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  • Shaun Tan Writer based in Hong Kong

    Jun 30 , 2017

    The message congressional Republicans took from the 2016 elections was that Republican voters like Trump and hate virtually everyone else in the Republican Party. They fear that if they ever break rank with him they’ll be voted out in the next election. Few politicians got very far by blaming the electorate or scolding them for their bad choices.

  • He Yafei Former Vice Minister, Ministry of Foreign Affairs

    Jan 16 , 2017

    It would be unfortunate if the US, as the leading power of globalization, views the changing political and economic landscape as undermining its long-held domination of the world and therefore begins to force changes in the course of globalization. The result would be chaos, and instability for all nations whether or not liberal democracy survives the process.

  • Brahma Chellaney Professor, Center for Policy Research

    Oct 06 , 2016

    The strong tides of anti-establishment anger have shaken politics to its core in a number of Western democracies, as symbolized by the British vote to leave the European Union and the rise of Donald Trump in the United States. Authoritarian capitalism, on the other hand, usually pretends to be meritocracy offering competent governance and economic opportunity for all. In reality, it entrenches corrupt oligarchies that are answerable to no one and that employ ultra-nationalism as the legitimating credo of their monopoly on power.

  • Joseph S. Nye Professor, Harvard University

    Oct 26 , 2016

    In many Western democracies, this is a year of revolt against elites. The success of the Brexit campaign in Britain, Donald Trump’s unexpected capture of the Republican Party in the United States, and populist parties’ success in Germany and elsewhere strike many as heralding the end of an era.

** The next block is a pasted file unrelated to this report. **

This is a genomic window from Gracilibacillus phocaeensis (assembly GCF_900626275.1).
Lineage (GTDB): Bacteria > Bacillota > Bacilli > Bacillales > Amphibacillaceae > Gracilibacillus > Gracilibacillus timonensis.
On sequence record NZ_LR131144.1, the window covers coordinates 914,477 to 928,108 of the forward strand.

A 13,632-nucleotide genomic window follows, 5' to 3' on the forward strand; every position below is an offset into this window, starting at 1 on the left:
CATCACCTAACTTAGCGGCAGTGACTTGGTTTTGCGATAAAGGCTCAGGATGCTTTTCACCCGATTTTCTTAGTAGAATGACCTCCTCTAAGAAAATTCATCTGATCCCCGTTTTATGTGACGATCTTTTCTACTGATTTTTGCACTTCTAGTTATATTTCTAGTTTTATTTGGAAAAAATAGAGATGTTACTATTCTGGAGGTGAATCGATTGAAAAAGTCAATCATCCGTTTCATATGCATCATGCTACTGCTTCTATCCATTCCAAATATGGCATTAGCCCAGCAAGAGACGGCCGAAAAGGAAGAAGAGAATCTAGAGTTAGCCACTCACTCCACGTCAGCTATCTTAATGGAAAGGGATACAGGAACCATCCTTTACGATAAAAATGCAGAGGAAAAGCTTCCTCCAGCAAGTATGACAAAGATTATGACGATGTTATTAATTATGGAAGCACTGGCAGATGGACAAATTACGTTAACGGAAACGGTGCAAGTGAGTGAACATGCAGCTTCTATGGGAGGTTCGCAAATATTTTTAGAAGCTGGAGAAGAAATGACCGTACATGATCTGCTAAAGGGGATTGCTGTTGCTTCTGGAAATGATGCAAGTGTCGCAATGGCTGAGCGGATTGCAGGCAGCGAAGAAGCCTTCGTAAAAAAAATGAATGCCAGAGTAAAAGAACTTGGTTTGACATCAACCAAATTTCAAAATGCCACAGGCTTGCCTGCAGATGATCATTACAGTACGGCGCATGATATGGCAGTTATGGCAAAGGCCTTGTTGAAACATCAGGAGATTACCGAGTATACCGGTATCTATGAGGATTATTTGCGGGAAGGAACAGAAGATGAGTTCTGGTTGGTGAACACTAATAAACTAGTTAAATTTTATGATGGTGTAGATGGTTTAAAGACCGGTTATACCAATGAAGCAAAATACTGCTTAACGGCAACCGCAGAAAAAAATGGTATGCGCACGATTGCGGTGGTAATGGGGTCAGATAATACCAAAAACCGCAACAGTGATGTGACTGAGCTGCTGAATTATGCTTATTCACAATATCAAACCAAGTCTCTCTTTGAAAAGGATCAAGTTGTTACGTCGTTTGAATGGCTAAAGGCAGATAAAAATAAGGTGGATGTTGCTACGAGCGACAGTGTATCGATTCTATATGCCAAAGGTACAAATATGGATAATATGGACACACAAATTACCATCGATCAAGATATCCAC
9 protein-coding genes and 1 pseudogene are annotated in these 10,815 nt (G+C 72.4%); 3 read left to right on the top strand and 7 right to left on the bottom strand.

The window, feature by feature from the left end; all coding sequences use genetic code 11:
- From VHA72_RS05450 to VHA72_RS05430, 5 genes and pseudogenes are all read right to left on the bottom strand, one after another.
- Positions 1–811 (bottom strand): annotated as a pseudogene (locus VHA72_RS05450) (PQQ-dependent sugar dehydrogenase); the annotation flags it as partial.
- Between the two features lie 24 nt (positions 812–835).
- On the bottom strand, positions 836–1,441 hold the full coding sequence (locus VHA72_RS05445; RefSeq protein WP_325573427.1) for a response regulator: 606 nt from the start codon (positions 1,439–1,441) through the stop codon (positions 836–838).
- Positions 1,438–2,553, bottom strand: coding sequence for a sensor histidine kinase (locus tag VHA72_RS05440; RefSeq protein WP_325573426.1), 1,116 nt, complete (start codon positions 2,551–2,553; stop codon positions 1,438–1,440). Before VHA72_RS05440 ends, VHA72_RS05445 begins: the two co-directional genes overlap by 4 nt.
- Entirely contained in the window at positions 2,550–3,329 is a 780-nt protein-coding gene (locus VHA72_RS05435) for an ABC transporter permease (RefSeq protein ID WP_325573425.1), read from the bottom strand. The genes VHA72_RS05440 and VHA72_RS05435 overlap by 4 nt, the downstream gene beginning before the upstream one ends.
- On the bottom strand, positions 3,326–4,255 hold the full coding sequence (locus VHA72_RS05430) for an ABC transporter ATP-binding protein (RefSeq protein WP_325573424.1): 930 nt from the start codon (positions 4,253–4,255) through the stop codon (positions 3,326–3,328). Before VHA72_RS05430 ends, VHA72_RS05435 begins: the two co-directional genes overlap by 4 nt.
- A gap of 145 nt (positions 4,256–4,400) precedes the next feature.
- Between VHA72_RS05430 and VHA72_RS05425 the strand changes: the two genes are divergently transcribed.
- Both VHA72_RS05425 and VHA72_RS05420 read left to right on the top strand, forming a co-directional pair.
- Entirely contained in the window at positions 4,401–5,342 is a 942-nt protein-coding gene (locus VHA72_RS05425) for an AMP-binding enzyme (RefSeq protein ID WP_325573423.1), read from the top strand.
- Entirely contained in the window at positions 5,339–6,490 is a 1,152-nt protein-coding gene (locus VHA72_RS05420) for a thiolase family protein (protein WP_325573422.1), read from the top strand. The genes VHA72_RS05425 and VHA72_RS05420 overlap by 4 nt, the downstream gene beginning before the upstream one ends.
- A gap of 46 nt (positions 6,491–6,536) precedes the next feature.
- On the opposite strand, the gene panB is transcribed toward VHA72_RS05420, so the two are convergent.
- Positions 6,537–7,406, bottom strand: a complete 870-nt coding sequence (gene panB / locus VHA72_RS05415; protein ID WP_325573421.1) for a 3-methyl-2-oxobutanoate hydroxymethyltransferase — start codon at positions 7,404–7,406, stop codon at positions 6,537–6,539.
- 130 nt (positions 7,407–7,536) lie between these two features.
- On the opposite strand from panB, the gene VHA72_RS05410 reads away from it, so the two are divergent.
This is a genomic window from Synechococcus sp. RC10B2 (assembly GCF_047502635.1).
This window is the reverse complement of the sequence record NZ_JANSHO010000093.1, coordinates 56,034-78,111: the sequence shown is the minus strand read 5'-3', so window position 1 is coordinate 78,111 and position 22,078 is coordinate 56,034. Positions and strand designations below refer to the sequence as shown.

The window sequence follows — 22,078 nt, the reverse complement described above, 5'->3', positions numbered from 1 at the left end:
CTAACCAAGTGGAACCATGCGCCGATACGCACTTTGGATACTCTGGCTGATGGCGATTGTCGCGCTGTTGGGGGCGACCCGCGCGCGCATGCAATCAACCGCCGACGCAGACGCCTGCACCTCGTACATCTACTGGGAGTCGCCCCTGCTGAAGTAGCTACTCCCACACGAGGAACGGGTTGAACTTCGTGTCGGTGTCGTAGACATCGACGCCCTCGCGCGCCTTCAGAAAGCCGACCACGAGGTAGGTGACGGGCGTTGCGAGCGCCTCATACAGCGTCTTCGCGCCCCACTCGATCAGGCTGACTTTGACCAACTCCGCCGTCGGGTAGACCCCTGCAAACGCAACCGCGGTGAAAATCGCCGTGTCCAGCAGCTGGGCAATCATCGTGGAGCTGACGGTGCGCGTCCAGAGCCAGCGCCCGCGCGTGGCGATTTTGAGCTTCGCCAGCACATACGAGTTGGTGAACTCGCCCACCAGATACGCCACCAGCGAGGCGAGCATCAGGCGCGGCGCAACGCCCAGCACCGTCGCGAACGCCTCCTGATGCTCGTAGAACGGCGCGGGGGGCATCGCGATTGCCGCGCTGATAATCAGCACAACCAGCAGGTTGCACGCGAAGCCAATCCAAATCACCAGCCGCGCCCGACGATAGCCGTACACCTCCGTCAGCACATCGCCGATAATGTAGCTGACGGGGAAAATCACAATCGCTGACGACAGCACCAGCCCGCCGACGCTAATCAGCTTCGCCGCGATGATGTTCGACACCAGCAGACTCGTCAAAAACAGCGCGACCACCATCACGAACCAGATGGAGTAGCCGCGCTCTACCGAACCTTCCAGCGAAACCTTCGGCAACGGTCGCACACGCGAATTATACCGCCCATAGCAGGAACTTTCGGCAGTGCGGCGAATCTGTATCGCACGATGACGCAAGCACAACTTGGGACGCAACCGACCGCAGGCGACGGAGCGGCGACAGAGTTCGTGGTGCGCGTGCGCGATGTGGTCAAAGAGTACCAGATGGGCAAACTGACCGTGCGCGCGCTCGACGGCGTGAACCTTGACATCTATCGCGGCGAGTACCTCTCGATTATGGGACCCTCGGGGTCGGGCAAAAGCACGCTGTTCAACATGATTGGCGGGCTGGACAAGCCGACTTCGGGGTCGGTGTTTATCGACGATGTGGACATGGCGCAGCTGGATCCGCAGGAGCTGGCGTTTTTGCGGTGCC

• Ding Yifan Deputy Director, China Development Research Center

    Sep 19 , 2016

    “Democracy” hasn’t always meant free elections, and it’s never meant nivana. China must cherish its traditional political wisdom and governance framework, and gradually improve its political institutions, in order to render them more appropriate to China's modernization. History tells us that blindly copying Western democracies is a path to disaster.

  • Zhang Zhixin Chief of American Political Studies, CICIR

    Sep 14 , 2016

    Whether Trump wins the election or not, we are seeing the failure of the U.S. democracy. Even if Meanwhile, Trump forced the Americans to face the inconvenient truth of their democracy and the dark side of the American society. The discrimination against the minority groups, the disparity between the rich and the poor and the money politics will not disappear just because the mainstream chooses to ignore them.

  • He Yafei Former Vice Minister, Ministry of Foreign Affairs

    Aug 15 , 2016

    American democracy boasts of universal representation of social segments, but in reality it is money that talks. Neither the Republican Party nor the Democrats can claim that to have served the interests of the working class well, resulting in a crisis of political institutions that need major surgery to survive.

  • Eric Li Venture Capitalist

    Aug 13 , 2013

    Eric Li challenges Western assumptions about competing political systems. He writes that China's political model will never supplant electoral democracy, because unlike the latter, it doesn't pretend to be universal and cannot be exported. The significance of China's example is not that it provides an alternative, but the demonstration that alternatives exist.

  • Yu Keping Deputy Director, CPCCC Compilation and Translation Bureau

    Jul 22 , 2013

    Deepening political reform and promoting democracy and rule of law in real earnest is precisely what China needs right now if we want our country to enjoy lasting social stability and our people to reap the benefit of democracy, writes Yu Keping.

  • Daniel Bell Chair Professor, Schwarzman Scholars program, Tsinghua University

    Jan 23 , 2013

    In an analysis of China’s political system, Daniel Bell deconstructs competing arguments and suggests that reform should be inspired by democracy at the bottom, meritocracy at the top, with room for experimentation in between.

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